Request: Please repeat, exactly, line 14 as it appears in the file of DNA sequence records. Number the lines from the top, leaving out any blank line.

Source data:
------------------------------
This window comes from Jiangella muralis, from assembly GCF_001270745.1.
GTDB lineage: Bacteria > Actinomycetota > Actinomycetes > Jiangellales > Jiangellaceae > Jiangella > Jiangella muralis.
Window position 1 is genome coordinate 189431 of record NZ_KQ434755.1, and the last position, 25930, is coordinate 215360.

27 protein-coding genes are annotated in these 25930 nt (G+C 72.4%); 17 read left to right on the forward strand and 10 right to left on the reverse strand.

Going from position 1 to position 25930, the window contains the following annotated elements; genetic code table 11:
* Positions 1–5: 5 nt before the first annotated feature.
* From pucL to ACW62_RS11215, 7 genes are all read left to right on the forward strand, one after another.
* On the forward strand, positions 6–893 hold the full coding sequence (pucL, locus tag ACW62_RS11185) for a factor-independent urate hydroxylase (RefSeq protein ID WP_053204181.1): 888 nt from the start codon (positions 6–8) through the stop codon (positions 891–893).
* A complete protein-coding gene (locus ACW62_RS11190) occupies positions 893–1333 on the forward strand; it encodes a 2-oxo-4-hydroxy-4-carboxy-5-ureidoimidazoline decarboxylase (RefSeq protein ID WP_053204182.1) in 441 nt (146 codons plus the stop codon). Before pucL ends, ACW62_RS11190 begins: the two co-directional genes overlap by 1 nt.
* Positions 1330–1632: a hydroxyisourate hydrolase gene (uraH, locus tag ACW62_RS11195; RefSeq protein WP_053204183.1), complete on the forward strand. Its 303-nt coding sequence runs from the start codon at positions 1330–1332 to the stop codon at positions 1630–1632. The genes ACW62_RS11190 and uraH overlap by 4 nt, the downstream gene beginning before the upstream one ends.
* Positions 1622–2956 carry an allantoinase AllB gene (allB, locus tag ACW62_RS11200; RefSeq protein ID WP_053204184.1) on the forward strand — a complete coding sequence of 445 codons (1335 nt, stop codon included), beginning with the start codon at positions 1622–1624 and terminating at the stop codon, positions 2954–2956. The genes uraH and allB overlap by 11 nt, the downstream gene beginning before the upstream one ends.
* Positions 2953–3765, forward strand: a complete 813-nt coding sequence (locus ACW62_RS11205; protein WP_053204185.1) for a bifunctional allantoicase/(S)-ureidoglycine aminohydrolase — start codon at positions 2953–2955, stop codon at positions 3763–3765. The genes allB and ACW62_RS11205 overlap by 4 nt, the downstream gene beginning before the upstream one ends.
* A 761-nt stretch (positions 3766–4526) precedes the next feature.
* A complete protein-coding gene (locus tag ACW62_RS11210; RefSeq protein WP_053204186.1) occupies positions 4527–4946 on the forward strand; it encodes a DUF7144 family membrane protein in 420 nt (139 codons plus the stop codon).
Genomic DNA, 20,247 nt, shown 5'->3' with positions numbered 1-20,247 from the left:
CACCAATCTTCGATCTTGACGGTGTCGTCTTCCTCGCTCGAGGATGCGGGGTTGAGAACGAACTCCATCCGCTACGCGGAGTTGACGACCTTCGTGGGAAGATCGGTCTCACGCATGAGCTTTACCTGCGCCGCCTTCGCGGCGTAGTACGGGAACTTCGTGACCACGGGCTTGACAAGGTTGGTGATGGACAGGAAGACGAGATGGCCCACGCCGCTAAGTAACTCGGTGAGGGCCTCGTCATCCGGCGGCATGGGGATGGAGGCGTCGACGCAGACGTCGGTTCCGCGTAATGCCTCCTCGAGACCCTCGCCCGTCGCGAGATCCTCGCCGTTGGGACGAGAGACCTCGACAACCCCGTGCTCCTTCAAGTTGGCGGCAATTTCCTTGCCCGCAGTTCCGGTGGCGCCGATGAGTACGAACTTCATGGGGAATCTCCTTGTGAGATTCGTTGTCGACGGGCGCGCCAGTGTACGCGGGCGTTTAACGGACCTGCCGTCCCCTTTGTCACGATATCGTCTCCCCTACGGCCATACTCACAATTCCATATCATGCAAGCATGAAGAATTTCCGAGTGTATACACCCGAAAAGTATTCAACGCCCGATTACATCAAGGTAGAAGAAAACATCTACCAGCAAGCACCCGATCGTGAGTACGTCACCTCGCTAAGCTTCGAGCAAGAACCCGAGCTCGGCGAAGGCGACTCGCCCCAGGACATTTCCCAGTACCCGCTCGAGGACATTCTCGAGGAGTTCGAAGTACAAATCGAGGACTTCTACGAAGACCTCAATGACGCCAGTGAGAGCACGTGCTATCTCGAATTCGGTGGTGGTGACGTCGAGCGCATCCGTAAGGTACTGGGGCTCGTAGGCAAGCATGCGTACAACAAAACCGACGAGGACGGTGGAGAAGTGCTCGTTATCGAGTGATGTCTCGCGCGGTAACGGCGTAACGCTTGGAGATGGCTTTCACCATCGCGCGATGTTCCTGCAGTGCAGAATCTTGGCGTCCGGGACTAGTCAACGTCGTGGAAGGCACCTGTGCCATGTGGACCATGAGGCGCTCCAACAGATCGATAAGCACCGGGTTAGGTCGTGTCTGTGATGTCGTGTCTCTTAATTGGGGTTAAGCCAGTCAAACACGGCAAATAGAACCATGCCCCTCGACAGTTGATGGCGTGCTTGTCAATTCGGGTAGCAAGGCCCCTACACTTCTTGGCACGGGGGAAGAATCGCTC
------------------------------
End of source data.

* A complete protein-coding gene (locus tag ACW62_RS11210; RefSeq protein WP_053204186.1) occupies positions 4527–4946 on the forward strand; it encodes a DUF7144 family membrane protein in 420 nt (139 codons plus the stop codon).